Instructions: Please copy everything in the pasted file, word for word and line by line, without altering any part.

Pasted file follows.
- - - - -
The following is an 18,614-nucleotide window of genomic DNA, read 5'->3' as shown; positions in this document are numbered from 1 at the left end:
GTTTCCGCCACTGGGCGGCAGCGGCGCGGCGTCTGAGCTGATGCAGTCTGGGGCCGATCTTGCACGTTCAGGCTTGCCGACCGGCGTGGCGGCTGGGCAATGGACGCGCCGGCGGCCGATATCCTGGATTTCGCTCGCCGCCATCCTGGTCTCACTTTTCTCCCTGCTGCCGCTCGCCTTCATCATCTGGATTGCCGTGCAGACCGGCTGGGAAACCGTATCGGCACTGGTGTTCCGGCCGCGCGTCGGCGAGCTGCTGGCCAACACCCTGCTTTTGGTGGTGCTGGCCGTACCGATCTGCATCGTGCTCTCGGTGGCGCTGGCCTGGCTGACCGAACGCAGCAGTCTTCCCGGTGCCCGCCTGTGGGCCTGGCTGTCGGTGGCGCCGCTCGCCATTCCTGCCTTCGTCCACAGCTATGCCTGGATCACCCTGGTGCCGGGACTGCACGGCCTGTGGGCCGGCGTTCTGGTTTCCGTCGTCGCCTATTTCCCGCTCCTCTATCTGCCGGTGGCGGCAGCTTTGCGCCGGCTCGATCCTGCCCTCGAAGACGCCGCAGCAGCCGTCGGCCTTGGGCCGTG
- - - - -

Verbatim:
The following is an 18,614-nucleotide window of genomic DNA, read 5'->3' as shown; positions in this document are numbered from 1 at the left end:
GTTTCCGCCACTGGGCGGCAGCGGCGCGGCGTCTGAGCTGATGCAGTCTGGGGCCGATCTTGCACGTTCAGGCTTGCCGACCGGCGTGGCGGCTGGGCAATGGACGCGCCGGCGGCCGATATCCTGGATTTCGCTCGCCGCCATCCTGGTCTCACTTTTCTCCCTGCTGCCGCTCGCCTTCATCATCTGGATTGCCGTGCAGACCGGCTGGGAAACCGTATCGGCACTGGTGTTCCGGCCGCGCGTCGGCGAGCTGCTGGCCAACACCCTGCTTTTGGTGGTGCTGGCCGTACCGATCTGCATCGTGCTCTCGGTGGCGCTGGCCTGGCTGACCGAACGCAGCAGTCTTCCCGGTGCCCGCCTGTGGGCCTGGCTGTCGGTGGCGCCGCTCGCCATTCCTGCCTTCGTCCACAGCTATGCCTGGATCACCCTGGTGCCGGGACTGCACGGCCTGTGGGCCGGCGTTCTGGTTTCCGTCGTCGCCTATTTCCCGCTCCTCTATCTGCCGGTGGCGGCAGCTTTGCGCCGGCTCGATCCTGCCCTCGAAGACGCCGCAGCAGCCGTCGGCCTTGGGCCGTG